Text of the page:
Does Medicare Cover Travel Expenses For Transplants

Original Medicare covers travel and lodging only for Medicare-approved organ transplants when the Medicare Advantage plan chooses to provide services at a Medicare-approved transplant facility at a distant location that is farther away than the normal community pattern of care for transplant services.

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What Other Federal Programs Can Help

The Social Security Administration can provide financial help through two programsSocial Security Disability Insurance and Supplemental Security Income .

  • SSDI pays a monthly amount to people who cant work and have paid enough Social Security taxes. If you have an illness or injury that Social Security believes will keep you out of work for at least a year, SSDI payments may be an option. There is a 5-month waiting period before SSDI payments begin.
  • SSI pays a monthly amount to disabled children and adults who earn little and dont have many financial assets. A person who gets SSI may be able to get food stamps and Medicaid, too.

Read more about both SSDI and SSI and learn how to apply at or by calling 1-800-772-1213 .

What Are The Extra Costs

Medicare & You: National Kidney Month

According to the American Kidney Fund, the patients have to take anti-rejection drugs for the rest of their lives, and this will cost around $17,500 per year.

In the unfortunate situation of a transplant failure, the recovery treatment cost could go up to hundreds of thousands of dollars. For instance, the Center for Medicare & Medicaid Services says that the cost of treatment after a transplant failure, also known as graft failure, will be around $142,000. Around 55% of kidney transplants fail within ten years.

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How Much Does Medicare Pay For Organ Transplants

Between doctors visits, laboratory testing, surgery, and more, organ transplantation is quite expensive.

According to a 2020 research report of transplant costs in the United States, the average costs for organ transplants include:

  • $1,664,800 for a heart transplant
  • $1,295,900 for a double lung transplant or $929,600 for a single lung transplant
  • $1,240,700 for an intestine transplant
  • $878,400 for a liver transplant
  • $442,500 for a kidney transplant
  • $408,800 for a pancreas transplant

Medicare pays for most services and costs associated with Medicare-approved organ transplants. Services include:

  • pretransplant services
  • follow-up services
  • immunosuppressant and other necessary prescription drugs, in some cases

Medicare also pays for all costs related to finding a donated organ and all medical care for the organ donor, such as doctors visits, surgery, and other necessary medical services.

While Medicare covers almost all organ transplantation costs, youll still owe out-of-pocket costs for your services.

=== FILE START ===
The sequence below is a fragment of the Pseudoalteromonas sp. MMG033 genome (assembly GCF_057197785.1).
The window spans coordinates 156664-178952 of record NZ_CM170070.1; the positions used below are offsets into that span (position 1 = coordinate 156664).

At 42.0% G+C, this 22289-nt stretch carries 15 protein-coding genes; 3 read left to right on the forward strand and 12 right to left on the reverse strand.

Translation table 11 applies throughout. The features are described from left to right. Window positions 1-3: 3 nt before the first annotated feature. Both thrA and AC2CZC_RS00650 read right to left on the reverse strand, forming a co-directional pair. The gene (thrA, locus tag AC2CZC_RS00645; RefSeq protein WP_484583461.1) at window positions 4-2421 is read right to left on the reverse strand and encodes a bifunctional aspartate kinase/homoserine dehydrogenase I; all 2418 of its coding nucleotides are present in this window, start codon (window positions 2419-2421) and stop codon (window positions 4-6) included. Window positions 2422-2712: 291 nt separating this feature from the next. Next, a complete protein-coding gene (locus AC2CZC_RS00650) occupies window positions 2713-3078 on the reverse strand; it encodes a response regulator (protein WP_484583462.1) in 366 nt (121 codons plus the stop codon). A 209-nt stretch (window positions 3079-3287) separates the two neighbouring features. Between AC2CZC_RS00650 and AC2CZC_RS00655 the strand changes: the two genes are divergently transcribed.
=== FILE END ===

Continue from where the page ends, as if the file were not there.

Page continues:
Renal Disease Treatment Coverage Provided By Medicare

While Medicare does not cover transportation to dialysis, it generally provides coverage for certain treatments, medications and kidney transplant procedures. Transplant services covered by Medicare Part A include:

  • Kidney registry fee
  • Expenses of finding appropriate kidneys for transplant when donors are not available
  • Complete care costs for kidney donors
  • Inpatient services at Medicare-certified hospitals

Transplant services included by Medicare Part B include:

  • Doctor’s services before, during and after kidney transplant surgery procedures
  • Immunosuppressive transplant drugs
  • Blood transfusions

Recipients on Original Medicare plans may receive coverage for dialysis in-hospital and at Medicare-certified dialysis facilities. Plans may also cover the costs of dialysis equipment for at-home use.

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Eligibility For Part C

Starting in 2021, people with ESRD are eligible to enroll in a broader range of Medicare Advantage plans.

If you want to switch from original Medicare to a Medicare Advantage plan, you will be able to do so during the annual open enrollment period, which takes place from .

If you currently have a Medicare Advantage Special Needs Plan but want to switch to a different type of plan, you can do this during Medicare Advantage open enrollmentfrom .

How Long Does Medicare Last After A Kidney Transplant

Medicare for Dialysis and Transplant Patients

If you are a Medicare beneficiary suffering from End-Stage Renal Disease or kidney failure, you should keep the following information in mind regarding a kidney transplant.

  • If you only became eligible for Medicare because of kidney failure, your Medicare coverage will end 36 months after your kidney transplant.
  • Medicare will only cover your kidney transplant if its performed in a hospital that is Medicare-certified to do kidney transplants.
  • Medicare will continue to cover your transplant drugs with no time limit if you were already eligible for Medicare before you were diagnosed with kidney failure. Your Medicare coverage of immunosuppressive drugs will also continue without a time limit if you became eligible for Medicare due to age or other disability after the transplant took place or if you had private insurance that paid primary to your Part A coverage.

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When Does Medicare Cover Organ Transplants

Medicare covers medically necessary services related to the prevention, diagnosis, and treatment of health conditions.

While Medicare doesnt set any criteria for covered organ transplants, organ transplant programs generally do have eligibility requirements.

Once a doctor has determined that a Medicare beneficiary requires an organ transplant, Medicare will cover the following transplants:

Medicare covers only transplants performed through Medicare-approved transplant programs. These approved organ transplant programs must exist within hospitals that are contracted to provide services under Medicare.

The only exception to this rule is that cornea and stem cell transplants dont need to be performed in a Medicare-approved transplant center.

Are Immunosuppressive Drugs Covered By Medicare

Immunosuppressive drugs are covered by Medicare for various medical reasons, such as:

  • To stop the body from rejecting donor organs
  • To treat autoimmune conditions, such as:
  • Lupus
  • Crohns disease
  • Alopecia areata

There are several types of immunosuppressive drugs. Some are taken orally, and others are given via infusion or injection. You may need to take one or more every day.